FRANKFORT, Ky. (WDRB) – Drivers will have roughly two months to challenge tolls believed to be charged incorrectly on Ohio River bridges, under rules approved Friday by a state transportation panel.
The Kentucky Public Transportation Infrastructure Authority is asking that Gov. Matt Bevin sign a “statement of emergency” and make the regulations effective in November – one month before tolls are to start on three spans between Louisville and Clark County, Ind.
Without toll booths, cameras and scanners will record license plates, read transponders on vehicles' windshields and determine a vehicle’s size. Drivers without toll accounts -- linked either to the transponder or a license plate – will get a bill in the mail.
But the all-electronic system called RiverLink raises the possibility of mistakes, such as crossings that never happen or two-axle cars charged at a higher rate. The regulations passed Friday explain how a driver can appeal any erroneous tolls.
First, within 60 days of getting a bill or having an account charged, a driver must contact RiverLink and file a “written protest.” Project officials say they expect the appeal can be done online at www.riverlink.com.
The disputed invoice or account statement must be provided, and a toll charge only can be challenged if a license plate was not identified correctly; the license plate photo and vehicle tolled don’t match; the vehicle has been sold, transferred or stolen; the vehicle was not classified correctly; or the person billed doesn’t own the vehicle tolled.
RiverLink, which is operated by Virginia-based Kapsch TrafficCom, then will decide whether the toll stands and notify the driver by mail. If the charge is upheld – and the driver agrees – he or she would have 10 days to pay.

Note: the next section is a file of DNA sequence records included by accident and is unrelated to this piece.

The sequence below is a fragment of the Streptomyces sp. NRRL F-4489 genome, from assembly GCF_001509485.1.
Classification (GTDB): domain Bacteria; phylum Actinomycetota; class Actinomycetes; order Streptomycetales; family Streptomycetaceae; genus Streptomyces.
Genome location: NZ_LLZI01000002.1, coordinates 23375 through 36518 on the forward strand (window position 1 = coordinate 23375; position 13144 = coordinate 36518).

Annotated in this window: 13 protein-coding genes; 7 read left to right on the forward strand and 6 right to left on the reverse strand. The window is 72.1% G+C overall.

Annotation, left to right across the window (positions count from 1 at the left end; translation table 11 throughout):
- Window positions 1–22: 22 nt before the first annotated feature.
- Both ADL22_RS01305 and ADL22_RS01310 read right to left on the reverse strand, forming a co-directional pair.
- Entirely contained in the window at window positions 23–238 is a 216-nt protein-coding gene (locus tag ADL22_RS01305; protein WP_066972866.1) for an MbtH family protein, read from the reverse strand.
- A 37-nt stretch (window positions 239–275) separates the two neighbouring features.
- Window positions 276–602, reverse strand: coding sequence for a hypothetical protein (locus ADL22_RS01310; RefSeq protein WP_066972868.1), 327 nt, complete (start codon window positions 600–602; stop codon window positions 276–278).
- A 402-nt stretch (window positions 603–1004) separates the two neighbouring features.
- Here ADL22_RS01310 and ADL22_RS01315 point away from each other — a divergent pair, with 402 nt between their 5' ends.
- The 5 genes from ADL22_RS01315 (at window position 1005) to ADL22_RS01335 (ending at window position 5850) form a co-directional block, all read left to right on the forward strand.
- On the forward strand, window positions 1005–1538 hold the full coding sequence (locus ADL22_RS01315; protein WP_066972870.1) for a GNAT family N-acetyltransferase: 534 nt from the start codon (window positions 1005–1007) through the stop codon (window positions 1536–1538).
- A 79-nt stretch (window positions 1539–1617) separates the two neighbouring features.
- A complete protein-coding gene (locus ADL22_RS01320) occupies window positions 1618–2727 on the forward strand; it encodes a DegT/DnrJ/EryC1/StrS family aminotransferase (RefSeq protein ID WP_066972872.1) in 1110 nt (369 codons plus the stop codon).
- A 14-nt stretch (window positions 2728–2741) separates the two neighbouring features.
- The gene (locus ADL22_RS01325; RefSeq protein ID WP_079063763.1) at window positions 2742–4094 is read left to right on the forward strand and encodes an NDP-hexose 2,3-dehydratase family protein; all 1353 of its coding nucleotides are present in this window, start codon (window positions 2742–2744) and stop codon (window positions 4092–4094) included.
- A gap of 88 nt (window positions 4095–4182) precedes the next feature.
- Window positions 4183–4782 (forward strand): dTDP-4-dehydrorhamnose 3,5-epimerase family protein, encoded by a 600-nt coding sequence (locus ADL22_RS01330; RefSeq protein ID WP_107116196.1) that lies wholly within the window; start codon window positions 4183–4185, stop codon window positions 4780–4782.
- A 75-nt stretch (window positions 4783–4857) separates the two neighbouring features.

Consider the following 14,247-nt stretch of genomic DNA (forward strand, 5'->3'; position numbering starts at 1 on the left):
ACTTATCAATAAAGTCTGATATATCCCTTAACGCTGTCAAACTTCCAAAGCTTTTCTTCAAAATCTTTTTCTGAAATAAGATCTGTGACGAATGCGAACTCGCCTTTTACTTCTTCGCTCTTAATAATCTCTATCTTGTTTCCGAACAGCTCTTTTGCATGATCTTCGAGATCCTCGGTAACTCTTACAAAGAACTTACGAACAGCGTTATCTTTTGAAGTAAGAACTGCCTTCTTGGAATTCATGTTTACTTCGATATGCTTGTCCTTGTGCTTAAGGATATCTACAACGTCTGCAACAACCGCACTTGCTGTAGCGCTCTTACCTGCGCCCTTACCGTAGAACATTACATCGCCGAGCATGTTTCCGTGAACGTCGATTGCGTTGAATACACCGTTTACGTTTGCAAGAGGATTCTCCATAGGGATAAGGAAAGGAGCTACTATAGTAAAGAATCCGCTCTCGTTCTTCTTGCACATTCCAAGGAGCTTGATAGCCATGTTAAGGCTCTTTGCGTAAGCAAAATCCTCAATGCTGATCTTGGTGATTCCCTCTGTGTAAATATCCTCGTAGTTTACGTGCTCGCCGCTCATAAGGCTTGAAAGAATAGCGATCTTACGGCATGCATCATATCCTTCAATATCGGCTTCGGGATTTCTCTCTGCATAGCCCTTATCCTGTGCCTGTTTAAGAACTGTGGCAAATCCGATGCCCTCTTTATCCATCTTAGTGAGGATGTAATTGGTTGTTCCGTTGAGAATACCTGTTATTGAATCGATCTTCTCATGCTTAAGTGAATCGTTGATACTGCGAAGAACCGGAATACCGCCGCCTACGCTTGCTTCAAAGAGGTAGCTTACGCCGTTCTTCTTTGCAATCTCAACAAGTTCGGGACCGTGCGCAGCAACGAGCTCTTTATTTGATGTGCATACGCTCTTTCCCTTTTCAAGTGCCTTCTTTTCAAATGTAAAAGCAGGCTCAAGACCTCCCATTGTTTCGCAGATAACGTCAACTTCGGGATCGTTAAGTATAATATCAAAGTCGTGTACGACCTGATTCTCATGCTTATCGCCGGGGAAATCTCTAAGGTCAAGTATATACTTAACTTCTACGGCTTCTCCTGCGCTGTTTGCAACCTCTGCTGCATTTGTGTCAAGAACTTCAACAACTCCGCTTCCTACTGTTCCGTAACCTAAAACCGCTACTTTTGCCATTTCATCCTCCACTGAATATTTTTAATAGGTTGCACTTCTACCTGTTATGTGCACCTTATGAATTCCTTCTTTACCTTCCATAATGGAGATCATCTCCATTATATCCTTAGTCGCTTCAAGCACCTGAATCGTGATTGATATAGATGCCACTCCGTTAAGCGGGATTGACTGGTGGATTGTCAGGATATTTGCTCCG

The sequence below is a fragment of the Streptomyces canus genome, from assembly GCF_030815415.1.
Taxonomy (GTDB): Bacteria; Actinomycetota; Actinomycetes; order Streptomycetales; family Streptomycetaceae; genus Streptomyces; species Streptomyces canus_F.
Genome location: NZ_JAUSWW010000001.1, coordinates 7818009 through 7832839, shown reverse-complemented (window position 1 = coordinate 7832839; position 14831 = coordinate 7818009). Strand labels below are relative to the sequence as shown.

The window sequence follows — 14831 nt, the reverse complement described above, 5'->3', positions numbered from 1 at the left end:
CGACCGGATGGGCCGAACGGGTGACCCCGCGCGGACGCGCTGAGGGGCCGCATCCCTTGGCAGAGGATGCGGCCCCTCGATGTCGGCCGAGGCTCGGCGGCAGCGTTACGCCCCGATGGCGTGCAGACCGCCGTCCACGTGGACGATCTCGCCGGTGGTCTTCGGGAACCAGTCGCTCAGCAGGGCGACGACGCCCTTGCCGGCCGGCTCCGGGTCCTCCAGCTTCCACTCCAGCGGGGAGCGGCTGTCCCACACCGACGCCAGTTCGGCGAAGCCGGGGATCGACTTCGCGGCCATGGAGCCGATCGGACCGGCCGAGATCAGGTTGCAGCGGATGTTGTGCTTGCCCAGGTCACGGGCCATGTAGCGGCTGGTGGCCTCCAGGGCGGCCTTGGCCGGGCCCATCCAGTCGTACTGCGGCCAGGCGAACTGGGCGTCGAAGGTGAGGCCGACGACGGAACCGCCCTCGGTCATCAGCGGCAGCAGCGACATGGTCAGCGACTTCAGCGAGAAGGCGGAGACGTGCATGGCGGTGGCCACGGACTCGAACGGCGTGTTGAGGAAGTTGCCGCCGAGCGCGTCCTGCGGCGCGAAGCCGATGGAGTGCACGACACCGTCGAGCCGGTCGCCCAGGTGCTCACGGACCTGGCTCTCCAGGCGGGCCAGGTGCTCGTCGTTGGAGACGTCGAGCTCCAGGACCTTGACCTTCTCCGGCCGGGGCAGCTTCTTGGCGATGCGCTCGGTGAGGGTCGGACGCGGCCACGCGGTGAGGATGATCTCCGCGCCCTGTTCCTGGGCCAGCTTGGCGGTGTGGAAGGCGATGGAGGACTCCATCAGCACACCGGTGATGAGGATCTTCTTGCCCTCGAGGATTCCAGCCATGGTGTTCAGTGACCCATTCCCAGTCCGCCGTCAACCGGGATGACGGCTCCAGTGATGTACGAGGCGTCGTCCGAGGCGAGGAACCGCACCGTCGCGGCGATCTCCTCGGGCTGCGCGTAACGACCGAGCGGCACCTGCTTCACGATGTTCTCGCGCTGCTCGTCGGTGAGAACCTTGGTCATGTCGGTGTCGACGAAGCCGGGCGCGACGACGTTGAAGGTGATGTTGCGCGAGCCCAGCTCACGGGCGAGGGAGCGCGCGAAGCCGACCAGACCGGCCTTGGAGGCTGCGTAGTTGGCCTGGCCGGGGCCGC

But if the person challenging the toll disagrees with the Kapsch ruling, the next step is deciding within 30 days whether to ask the Kentucky Public Transportation Infrastructure Authority, or KPTIA, for an administrative hearing. A hearing officer would then decide the case.
“We’ll just set up a hearing with that person,” said Megan McLain, an attorney for the Kentucky Transportation Cabinet. “They don’t have to be represented by counsel. It’s pretty informal. We’ve got hearing rooms set up in Indiana and Louisville, so they don’t have to travel to Frankfort.”
The hearing officer’s decision would go to the KPTIA chairman, who has the final say. Kentucky Transportation Secretary Greg Thomas is the panel’s current chairman.
Fines for unpaid tolls would not increase or be assessed while a driver is appealing.
Kentucky and Indiana have laws in place allowing state governments to withhold the annual registration of vehicles with violations until the outstanding tolls and fees are paid.
Officials have set penalties of at least $25 for drivers who don’t pay tolls over a two-month period and $55 after three months. A $5 late fee will start with the second invoice.
The states also agreed to “enhanced enforcement” for the most chronic offenders -- those who rack up $250 in tolls and fees.
That enforcement could include lawsuits and “instructions or requests to state police departments to stop and detain these individuals,” according to the toll policy agreement approved earlier this year.
The regulations approved Friday also allow the state’s vehicle enforcement officers and inspectors to pull over drivers of tractor trailers that have past due tolls, McLain said. That provision, she said, is “an effort to make sure that out-of-state drivers are required to pay their fair share.”
Those drivers could be prohibited from continuing on until the unpaid toll bills are made whole. She said the individual officer would have discretion in each case – such as when a large truck is stopped on the shoulder of an interstate.
In most cases, she said, toll violations would be discovered when a truck stops at a weigh station.
A truck driver would have to pay Kapsch over the phone or online to keep traveling. “That flag would be removed in a very short period of time and you’ll be allowed to move on your way,” she said.
The American Trucking Associations is not aware of any other states with similar rules, spokesman Sean McNally said in a statement.
"Typically, out-of-service violations are prescribed by the federal government and are related to safety regulations, rather than non-payment of tolls," he said.
Kentucky officials say there will be public hearings on the emergency regulation, but no date has been finalized. Indiana is expected to have similar regulations.
The states also expect to sign reciprocal agreements with states outside the region; in those states, drivers could have their registration withheld until they pay.
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